Continuing along the side of the river, I strolled myself in a small courtyard comprising small boutiques, florists and shops on both sides. On the other side of the courtyard a passageway leads you to Getreidegasse, the busiest shopping street in the heart of Salzburg’s Old Town. Here, the traffic is restricted and a pedestrianised zone is one of the main attractions of the city as it has kept its traditional authenticity and character. The colourful, narrow and alluring five to six storey buildings have been harmoniously decorated. Iron guild signs hang over the shops and even McDonalds had to adopt an ancient guild sign to match the style of city. The architectural charm of the pathways is an amazing old town attraction as are the convenient little cafes, delicatessens and shops selling local organic products and perfumes.

Mozart’s birthplace – one of the most visited attractions in Salzburg

Mozart was born in 1756 in the “Hagenauer Haus” at 9 Getreidegasse in Salzburg. Today, Mozart’s Birthplace is one of the most visited museums in Austria.  The museum exhibits different stages in Mozart’s life from his childhood to just prior to adulthood and his interest in music and passion for opera. On display are precious artifacts including furniture, portraits, paintings and exhibits of original documents and letters, which belonged to the Mozart family. You can also see Mozart’s childhood violin, concert violin and his clavichord, a medieval keyboard that he used to play. The museum setting is an educational platform to learn not only about the life of Mozart but also about music and opera in Salzburg.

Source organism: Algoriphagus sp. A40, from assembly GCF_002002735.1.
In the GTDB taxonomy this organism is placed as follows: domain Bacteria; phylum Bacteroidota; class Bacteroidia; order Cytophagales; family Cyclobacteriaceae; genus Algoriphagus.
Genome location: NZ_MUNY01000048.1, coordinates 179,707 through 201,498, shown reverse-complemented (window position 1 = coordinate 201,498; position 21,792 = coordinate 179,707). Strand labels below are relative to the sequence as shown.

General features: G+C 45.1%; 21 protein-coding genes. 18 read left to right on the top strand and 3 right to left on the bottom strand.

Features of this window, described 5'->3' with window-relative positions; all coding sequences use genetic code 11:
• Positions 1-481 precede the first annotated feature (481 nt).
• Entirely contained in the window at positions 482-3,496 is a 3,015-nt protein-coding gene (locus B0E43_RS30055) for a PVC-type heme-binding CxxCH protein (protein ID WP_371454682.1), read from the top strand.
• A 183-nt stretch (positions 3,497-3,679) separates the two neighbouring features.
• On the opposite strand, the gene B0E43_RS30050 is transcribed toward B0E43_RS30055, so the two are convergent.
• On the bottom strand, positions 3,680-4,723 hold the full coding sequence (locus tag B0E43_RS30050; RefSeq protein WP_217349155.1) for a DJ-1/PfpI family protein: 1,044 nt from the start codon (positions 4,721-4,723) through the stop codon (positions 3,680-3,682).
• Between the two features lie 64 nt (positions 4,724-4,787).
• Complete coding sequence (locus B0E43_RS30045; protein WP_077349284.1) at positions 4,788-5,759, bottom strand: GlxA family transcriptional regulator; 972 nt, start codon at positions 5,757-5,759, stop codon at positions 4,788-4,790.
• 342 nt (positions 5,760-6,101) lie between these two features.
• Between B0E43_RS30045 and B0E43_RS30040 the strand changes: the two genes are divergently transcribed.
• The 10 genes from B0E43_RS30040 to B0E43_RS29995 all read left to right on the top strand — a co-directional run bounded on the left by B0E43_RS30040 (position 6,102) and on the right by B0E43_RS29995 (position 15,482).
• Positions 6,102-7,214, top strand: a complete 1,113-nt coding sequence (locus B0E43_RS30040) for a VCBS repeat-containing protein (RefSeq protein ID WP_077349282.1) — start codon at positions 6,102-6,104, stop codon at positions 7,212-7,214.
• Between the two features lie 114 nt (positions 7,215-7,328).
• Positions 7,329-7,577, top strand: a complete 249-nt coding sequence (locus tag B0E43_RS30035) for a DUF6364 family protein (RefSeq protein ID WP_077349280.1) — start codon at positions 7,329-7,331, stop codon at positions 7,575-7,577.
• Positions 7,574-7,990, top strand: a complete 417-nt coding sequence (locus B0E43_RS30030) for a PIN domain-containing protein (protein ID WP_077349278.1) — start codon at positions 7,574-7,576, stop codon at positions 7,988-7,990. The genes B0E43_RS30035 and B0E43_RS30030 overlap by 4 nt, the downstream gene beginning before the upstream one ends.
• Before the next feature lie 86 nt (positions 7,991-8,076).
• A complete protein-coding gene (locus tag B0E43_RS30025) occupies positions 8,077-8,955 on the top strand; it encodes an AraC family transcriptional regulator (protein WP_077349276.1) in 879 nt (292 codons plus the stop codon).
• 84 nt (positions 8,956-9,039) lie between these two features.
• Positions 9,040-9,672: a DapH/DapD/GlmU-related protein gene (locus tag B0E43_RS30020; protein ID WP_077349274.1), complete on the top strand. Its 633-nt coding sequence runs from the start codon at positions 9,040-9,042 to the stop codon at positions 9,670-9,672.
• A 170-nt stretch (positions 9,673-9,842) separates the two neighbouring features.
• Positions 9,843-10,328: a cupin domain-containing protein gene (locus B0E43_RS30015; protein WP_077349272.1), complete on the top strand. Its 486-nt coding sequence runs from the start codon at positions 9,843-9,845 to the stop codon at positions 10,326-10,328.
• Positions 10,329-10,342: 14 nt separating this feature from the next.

The Getreidegasse (it means ‘Grain Lane’) has been commercialised with many boutiques, cafes, jewelry shops, antiques, fashionable clothing and traditional costumes sales but you can still find some of the historical residential buildings which belonged to the past noble residents of Salzburg such as August Bebel (politician) and Ludwig Richter (painter).